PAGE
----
Today I am reflecting on how difficult it is for individuals and organizations to deal effectively with uncertainty and ambiguity, and how the underlying belief in the possibility of certainty has such a strong hold on us. Examples of that desire for certainty that have appeared on my radar over the last few years include:

  • A customer requested that a project be performed using an agile methodology – and at the same time, asked for date commitments for a specific set of functionality.
  • An organization outlined a plan for a whole system culture and business change – with some very specific (and tight) timeline targets.
  • A project manager expressed frustration over a project being “late”.

The challenge we face is that we often don’t have a sense of how much certainty or uncertainty is available to us for a given problem or challenge. One useful way I have found for discussing this is the Cynefin framework. Created in 1999 by Dave Snowden at IBM Global Services, the Cynefin framework is a sense-making tool.

[Source: Snowded – Own work, CC BY-SA 3.0]

A quick summary of the framework:

  • Four decision-making domains are identified: Obvious, Complicated, Complex, and Chaotic.
  • A fifth domain – Disorder – represents the state of not knowing which domain applies.
  • In the Obvious domain, we know enough, and the situation is stable enough, that rules can be applied effectively.
  • In the Complicated domain, analysis is required, but “good practice” can be effectively applied.
  • In the Complex domain, the interdependence of variables and the degree of unknowns is so great that the outcome of actions is unknown and unpredictable (think: the butterfly effect).
  • In the Chaotic domain, the system is in crisis; immediate action to “staunch the bleeding” is called for – only then can the problem be dealt with as aspects in the other domains.

Our assumptions that certainty is possible point back to our experiences with the Obvious domain. We can have a high degree of certainty as to how long it will take to drive from Iowa City to Naperville (west of Chicago) – the conditions are well known. However these assumptions become less and less valid as we encounter problems in the other domains.

New product development, for example, is often a mix of Complicated and Complex problems. One sign of the Complex domain is the degree to which “doing the work teaches you what the work is”. Working with a new set of technologies, for example, leads to a great deal of discovery. “We found that when we introduced the XYZ component, our earlier decisions about how we used ABC caused us unexpected problems, and we needed to go back and change what we did for ABC.”

If we have a low degree of certainty about what we are building (think: Lean Startup) we may have multiple pivots on the target product as well as on the technology. The same kind of considerations apply in the realm of organizational change – seemingly minor actions on our part or on the part of leaders can create unexpected results, to which we need to adapt. Uncertainty and complexity also creep in when we create new development teams, use multiple teams to work on a single project, and make use of mixed organizations (e.g. outsourcing) for part of the work.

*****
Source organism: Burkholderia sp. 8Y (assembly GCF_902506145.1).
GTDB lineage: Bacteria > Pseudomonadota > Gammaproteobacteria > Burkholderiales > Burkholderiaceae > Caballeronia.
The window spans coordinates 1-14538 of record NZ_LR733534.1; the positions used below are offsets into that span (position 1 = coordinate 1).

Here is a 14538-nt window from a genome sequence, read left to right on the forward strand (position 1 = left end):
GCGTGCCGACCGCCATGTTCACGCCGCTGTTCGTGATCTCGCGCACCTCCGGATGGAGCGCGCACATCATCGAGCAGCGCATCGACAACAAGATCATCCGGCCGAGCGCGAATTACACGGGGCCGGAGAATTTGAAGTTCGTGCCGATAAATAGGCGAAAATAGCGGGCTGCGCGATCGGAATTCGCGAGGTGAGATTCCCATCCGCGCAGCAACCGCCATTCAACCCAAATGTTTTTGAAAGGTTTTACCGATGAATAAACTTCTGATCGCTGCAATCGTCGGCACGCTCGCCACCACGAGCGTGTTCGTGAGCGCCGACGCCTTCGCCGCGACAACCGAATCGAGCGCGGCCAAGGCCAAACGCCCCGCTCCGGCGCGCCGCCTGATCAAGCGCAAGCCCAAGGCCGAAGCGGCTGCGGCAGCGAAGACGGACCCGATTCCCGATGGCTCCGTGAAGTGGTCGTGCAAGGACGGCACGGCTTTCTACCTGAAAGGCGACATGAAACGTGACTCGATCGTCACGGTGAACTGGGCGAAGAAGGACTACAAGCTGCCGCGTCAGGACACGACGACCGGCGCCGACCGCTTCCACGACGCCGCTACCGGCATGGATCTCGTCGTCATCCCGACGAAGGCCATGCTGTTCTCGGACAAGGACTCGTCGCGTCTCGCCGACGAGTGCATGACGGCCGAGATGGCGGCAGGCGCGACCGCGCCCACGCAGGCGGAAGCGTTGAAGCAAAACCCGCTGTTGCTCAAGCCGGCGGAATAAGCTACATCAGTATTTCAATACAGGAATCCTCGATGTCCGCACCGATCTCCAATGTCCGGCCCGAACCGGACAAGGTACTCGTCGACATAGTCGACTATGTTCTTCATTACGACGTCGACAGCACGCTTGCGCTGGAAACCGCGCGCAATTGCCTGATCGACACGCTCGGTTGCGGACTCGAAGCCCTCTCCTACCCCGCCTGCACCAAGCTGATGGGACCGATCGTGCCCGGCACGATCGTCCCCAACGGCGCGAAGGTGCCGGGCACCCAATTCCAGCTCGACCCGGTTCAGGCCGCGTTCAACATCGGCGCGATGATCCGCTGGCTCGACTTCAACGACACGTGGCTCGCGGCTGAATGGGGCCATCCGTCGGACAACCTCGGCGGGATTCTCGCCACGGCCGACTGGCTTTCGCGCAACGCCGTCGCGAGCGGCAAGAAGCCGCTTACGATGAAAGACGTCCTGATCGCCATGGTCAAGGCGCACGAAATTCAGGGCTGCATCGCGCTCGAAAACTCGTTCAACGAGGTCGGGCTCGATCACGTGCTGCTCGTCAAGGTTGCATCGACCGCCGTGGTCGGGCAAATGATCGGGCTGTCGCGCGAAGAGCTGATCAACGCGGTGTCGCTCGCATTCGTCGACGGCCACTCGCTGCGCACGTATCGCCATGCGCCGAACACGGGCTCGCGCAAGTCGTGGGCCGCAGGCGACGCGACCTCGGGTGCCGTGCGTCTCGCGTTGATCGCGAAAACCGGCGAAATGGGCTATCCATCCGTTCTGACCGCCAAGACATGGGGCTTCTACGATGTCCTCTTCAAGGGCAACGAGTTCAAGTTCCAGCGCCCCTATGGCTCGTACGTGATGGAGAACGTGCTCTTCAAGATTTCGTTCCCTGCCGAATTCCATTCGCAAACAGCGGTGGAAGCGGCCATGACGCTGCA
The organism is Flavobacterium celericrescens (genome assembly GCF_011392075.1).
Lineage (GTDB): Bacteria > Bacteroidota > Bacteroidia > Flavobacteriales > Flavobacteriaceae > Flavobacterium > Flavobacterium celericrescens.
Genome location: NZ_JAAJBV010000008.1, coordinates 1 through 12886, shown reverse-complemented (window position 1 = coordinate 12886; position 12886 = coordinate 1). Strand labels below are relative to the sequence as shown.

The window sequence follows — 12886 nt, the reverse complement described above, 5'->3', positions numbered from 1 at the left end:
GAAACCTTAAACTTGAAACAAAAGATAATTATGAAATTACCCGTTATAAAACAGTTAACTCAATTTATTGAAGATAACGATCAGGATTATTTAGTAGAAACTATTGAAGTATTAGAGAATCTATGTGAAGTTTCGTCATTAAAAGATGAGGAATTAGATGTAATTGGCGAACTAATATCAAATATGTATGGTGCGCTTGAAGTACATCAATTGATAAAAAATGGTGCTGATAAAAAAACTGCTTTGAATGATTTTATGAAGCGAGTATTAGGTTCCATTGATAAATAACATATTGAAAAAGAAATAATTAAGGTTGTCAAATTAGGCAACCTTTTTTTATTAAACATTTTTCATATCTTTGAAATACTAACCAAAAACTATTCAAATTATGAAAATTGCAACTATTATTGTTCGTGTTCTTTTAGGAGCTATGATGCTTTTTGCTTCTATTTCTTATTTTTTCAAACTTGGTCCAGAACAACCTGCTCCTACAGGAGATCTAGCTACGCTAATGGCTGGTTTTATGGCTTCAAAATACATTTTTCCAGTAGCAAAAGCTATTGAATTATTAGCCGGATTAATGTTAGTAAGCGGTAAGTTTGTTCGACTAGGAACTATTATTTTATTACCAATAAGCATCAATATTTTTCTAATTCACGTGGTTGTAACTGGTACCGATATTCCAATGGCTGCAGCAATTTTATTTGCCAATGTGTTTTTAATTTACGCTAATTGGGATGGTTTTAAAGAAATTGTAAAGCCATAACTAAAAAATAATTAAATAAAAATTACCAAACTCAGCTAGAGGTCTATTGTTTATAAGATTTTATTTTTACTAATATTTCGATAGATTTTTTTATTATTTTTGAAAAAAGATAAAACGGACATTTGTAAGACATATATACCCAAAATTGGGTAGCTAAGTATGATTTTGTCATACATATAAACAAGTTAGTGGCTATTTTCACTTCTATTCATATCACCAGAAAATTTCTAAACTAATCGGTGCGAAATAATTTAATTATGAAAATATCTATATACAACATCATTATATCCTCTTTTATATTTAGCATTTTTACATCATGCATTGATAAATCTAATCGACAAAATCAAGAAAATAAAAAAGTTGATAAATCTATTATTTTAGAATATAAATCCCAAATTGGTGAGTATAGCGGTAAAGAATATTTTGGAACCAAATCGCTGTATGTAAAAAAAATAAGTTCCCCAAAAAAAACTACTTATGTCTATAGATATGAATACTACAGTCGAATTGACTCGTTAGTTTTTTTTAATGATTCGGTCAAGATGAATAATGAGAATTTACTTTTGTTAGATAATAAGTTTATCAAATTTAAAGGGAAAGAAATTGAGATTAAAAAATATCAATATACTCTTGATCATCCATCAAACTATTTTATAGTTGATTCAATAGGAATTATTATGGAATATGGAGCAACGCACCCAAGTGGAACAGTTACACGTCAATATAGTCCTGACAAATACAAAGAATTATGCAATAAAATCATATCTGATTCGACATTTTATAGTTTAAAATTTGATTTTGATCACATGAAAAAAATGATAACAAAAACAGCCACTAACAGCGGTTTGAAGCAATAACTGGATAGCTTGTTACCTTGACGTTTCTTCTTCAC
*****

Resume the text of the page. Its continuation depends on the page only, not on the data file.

Within a given system, there is a tendency to move clockwise through the domains. In the product development example, increased automation and experience makes the outcomes more predictable – we move towards the Complicated domain. Here, our build-up charts look more stable (we have less discovery, less variation in velocity). We can, of course, be pushed back into the Complex or even Chaotic domains by changes in the environment: a technology becomes obsolete and we need to take on a new one; a strong competitor emerges and we have to pivot our product and business – perhaps in a hurry.

So… what do we do with this?

  • It is useful to recognize and acknowledge the desire for certainty… and then ask the question: how much certainty can we reasonably expect for the challenge we are facing? Can the Cynefin framework inform us as to what we can and can’t expect? (We can use Ralph Stacey’s Agreement/Certainty matrix as a diagnostic tool. In the realm of software, one approach is to think of agreement as applying to both requirements and technical approaches, and certainty as applying to “how tried and true is our technology approach – for us?”.)
  • In the Complicated and (especially) Complex domains, recognize that we are dealing with a lot of uncertainty, and build in approaches that help us make progress and good decisions in the face of that uncertainty.

What might some of these look like?

  • The agile practice of “vertical slicing” of functionality is a good example: by building a very thin, full stack slice of functionality (encompassing as much of our target technology as possible), we learn early what will and won’t work and where we will need to adapt our technology approach, and we start gaining experience and expertise.
  • The agile value of “customer collaboration over contract negotiation” suggests getting on the same side of the table with all the stakeholders: “we know that we don’t know, so how will we work together to create the desired value?”
  • The transparency afforded by agile methods (e.g. reviewing the build-up chart, incrementally reviewing “what’s been done so far?”) creates space to adapt as early as possible to what we discover along the way.

Much has been written regarding complexity, uncertainty, ambiguity, and approaches for dealing with them. The place to start is to recognize: when are our expectations of reasonable certainty unwarranted? And when that’s true, how will we adapt? 

What experiences can you share about adapting to uncertainty and ambiguity? Join in the conversation below or contact us.

Andrew Smith, Principal Architect
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